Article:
Then there was a new wave of criticism in the last few days over Twitter comments Robinson made related to the dispute over the Confederate flag. Two quotes highlighted by The Daily Caller: “The Confederate flag is more than a symbol of white racial superiority. It is the ultimate symbol of white heteropatriarchal capitalism” and “White folks think that if they are nice to you they are above a critique of whiteness, white supremacy or structural racism.”
And then as these quotes were spreading, along with calls on Twitter for her dismissal, the notice appeared on the University of Memphis Twitter account.
That prompted many online to assume she had been fired and to criticize such an action for someone participating in an intense national debate about race in the wake of the Charleston murders. After a few hours, word spread that she hadn’t been fired.
But does the furor say something?
Eric Anthony Grollman, an assistant professor of sociology at the University of Richmond, runs the blog Conditionally Accepted, which he calls “a space for scholars on the margins of academia.”
Via email, he shared his reactions: “I find University of Memphis’s ambiguous tweet troubling. If it was vague by intent, I have to wonder what message was being sent. Was this a hint that the conservative journalists who are now attacking Robinson for the second time had succeeded in having her removed from her position? That they were successful in silencing her in the public and within the academy? That, with the right amount of conservative news coverage, universities cave and no longer protect our free speech? If it was unintentional, I still question why a private personnel matter was discussed on Twitter. This seems sloppy and unprofessional, at best.”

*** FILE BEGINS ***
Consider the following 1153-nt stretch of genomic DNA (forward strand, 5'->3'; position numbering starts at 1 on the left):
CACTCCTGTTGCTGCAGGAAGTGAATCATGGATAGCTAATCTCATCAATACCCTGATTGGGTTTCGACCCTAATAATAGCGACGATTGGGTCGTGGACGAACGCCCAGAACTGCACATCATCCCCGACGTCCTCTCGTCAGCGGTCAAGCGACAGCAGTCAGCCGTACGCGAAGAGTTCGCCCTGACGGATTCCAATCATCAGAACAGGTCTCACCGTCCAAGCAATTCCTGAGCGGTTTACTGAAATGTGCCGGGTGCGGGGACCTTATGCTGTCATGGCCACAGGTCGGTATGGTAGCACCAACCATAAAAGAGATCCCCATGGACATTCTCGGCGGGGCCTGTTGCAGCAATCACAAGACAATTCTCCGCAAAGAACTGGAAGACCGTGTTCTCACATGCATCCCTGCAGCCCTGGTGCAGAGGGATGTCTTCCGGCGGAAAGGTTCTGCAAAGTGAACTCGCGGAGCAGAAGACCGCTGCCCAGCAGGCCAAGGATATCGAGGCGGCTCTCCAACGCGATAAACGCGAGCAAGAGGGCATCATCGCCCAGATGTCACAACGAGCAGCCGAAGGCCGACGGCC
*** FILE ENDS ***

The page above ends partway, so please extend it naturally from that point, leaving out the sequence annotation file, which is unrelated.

Grollman added: “I am disappointed that we are so accustomed to attacks on public scholars these days — especially women of color — that we readily assumed the worst when news broke that she is no longer at Memphis.”
Robinson did not respond to a request for comment on Tuesday. But she did respond to an email request for comment in early June, when she was first being criticized for her comments on Twitter.
She said then: “This is clearly an attack on academic freedom and moreover part of a larger coordinated attack against young women of color, who are amongst the most vulnerable everywhere, the academy included. Whether it’s a Super Bowl wardrobe malfunction or random, innocuous tweets, black women are harassed and strung up to be made examples of in our society. Unfortunately, but perhaps unsurprisingly, our institutions often allow this; they cannot protect us from attacks in our own departments or universities, so expecting them to defend us unequivocally from outside hate groups is naïve. Inside attacks push black women out of the academy just like those from the outside…. It’s time for institutions to be courageous and do the things that our society has repeatedly failed to do: protect black women and the freedom of people of color to be critical of injustice.”
Source: Inside Higher Ed